One of the problems for philanthropists is identifying where their money can make the biggest impact. He says the UK Community Foundations, a network of charities based in local communities, can help join the dots between the philanthropist and projects.
But involving donors in core social services can be controversial. “This is a debate over who should be paying for levelling-up projects, with some people questioning whether charitable funds should not be used to fund such things as education and health,” says Priestly. “Where philanthropists can have an impact is by identifying where there is a gap in what’s on offer and complementing that, rather than replacing it. Philanthropic funding . . . can work in a more agile and dynamic way than public funding.”
Zoë Billingham, director of the IPPR North think-tank, says: “Philanthropic funding to support levelling up is welcome, but it does not change the scale of government’s responsibility to people, in health, in education and beyond, to ensure they can live a good life.”
Philanthropists can offer more than funding, though, says James Routledge, founder of Sanctus, a company that provides mental wellbeing services such as coaching. Routledge is working with the Peter Coates Foundation to run courses at Staffordshire University for people wanting to start businesses in the area.
“I didn’t have many business role models growing up in Stoke,” he explains. “I’d grown up in an environment where it was implied that I’d be lucky to get a job and never believed we could all have better. It’s important for young people growing up to have hope and to be inspired to think they can achieve greater things for themselves.”
He points out that, in the past 40 years, the city has been in an economic decline that has affected almost every family, but says change is starting to happen.
Farrah Barber, a 25-year-old who recently joined the Made in Stoke-on-Trent team, agrees. She was the first in her family to go to university and believes in supportive role models to encourage young people to push themselves. “More attention is being paid to the idea of levelling up as there is so much deprivation here. What is really positive is that there are a lot of people who want to help and who are harnessing their own powerful networks to do good.”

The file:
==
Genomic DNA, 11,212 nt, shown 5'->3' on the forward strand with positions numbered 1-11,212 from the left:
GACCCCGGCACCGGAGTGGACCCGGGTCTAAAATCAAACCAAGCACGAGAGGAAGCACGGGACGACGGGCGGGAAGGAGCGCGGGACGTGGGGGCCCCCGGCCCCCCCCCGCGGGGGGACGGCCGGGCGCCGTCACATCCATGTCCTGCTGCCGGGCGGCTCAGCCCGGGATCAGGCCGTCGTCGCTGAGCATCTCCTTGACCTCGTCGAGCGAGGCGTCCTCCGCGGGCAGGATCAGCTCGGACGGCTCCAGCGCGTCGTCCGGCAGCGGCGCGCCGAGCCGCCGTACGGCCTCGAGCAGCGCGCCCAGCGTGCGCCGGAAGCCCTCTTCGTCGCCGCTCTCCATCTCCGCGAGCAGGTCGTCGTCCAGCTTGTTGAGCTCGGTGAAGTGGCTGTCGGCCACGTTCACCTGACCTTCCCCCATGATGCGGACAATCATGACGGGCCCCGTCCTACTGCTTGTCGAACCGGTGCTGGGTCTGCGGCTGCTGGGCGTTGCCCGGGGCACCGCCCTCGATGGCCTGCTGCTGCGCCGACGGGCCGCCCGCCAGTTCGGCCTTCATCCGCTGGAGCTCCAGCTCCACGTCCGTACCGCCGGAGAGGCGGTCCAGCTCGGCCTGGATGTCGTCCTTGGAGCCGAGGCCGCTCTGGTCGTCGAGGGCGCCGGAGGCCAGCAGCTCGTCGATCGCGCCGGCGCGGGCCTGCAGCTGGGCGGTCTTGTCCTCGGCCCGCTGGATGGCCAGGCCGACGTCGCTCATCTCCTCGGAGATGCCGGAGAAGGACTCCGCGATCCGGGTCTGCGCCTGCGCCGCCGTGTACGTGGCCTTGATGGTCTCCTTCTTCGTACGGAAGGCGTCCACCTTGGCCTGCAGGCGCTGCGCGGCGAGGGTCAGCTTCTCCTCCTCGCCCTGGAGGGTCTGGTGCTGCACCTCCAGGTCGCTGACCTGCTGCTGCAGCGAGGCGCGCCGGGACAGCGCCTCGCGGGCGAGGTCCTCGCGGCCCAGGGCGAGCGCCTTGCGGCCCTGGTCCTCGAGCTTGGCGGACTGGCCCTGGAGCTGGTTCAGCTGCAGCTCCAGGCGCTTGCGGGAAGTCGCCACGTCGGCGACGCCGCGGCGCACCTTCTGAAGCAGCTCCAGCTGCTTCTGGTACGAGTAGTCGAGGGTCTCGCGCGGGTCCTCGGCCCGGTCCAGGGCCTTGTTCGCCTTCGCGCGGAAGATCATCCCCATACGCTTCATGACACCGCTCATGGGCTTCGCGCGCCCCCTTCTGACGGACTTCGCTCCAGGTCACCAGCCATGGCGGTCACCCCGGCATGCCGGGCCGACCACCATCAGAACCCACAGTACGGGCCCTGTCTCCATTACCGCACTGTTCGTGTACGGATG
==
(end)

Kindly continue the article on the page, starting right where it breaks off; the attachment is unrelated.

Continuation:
Made in Stoke-on-Trent has signed up 180 people with links to the city and has introduced national philanthropy-funded programmes in Stoke, such as First Star Scholars UK, which helps 14-18-year-olds in care or on the edges of care to improve their life chances. One of First Star’s co-founders is Los Angeles-based film producer Peter Samuelson. His films include Foster Boy, starring Matthew Modine, which is based on Samuelson’s work advocating for young people in foster care. He says an overwhelming majority of the thousands of neglected young people in the UK face difficult adult lives. “Only 6 per cent of foster children go to university in the UK,” he says. “The way to [change that] is by surrounding looked-after children with excellence, ambition and high-achieving young people.”
Other people from business are also using networks to effect social change in poor communities. For example, in the seaside resort of Blackpool, John Nickson, former head of fundraising at the Royal Academy and Tate art galleries, is bringing together charitable and public money in a town troubled by high unemployment, low pay and poor educational attainments.
“I became involved because of my family’s links with Blackpool,” says Nickson. “My great uncle led the project to build the [seafront] tower in 1894 and he, together with my great grandpa and other family members, provided the initial capital to build the tower.” Nickson applauds the work of Blackpool council for investing in economic regeneration. “Economic revival is not solely the responsibility of local authorities, philanthropists or social entrepreneurs. It has to be done through a combination of those groups,” he says.
Nickson and Paul Donovan, an investor who until recently headed Arqiva, a telecoms group, have set up a national charity called Our Common Good, which works with the public sector on projects and is now considering ways of contributing to the regeneration of Blackpool. They are co-operating with the Blackpool Pride of Place partnership, which has attracted more than £700mn in government funding, primarily for infrastructure.
Successful charities argue philanthropic support can be more flexible than public funding as it is free of political control, and can be used to secure other finance and to bring in people with skills and influence.
“Private donations are not accountable to the public purse, meaning charities and community organisations can use them for innovative purposes, not just in service provision — innovation which can unlock greater efficiency and effectiveness,” says Bowcock. “For every post-industrial town or deprived community there are successful business leaders who left the area and made a success of their lives. These people should be encouraged to use their skills and their money to help the places they left behind.”
This article is part of FT Wealth, a section providing in-depth coverage of philanthropy, entrepreneurs, family offices, as well as alternative and impact investment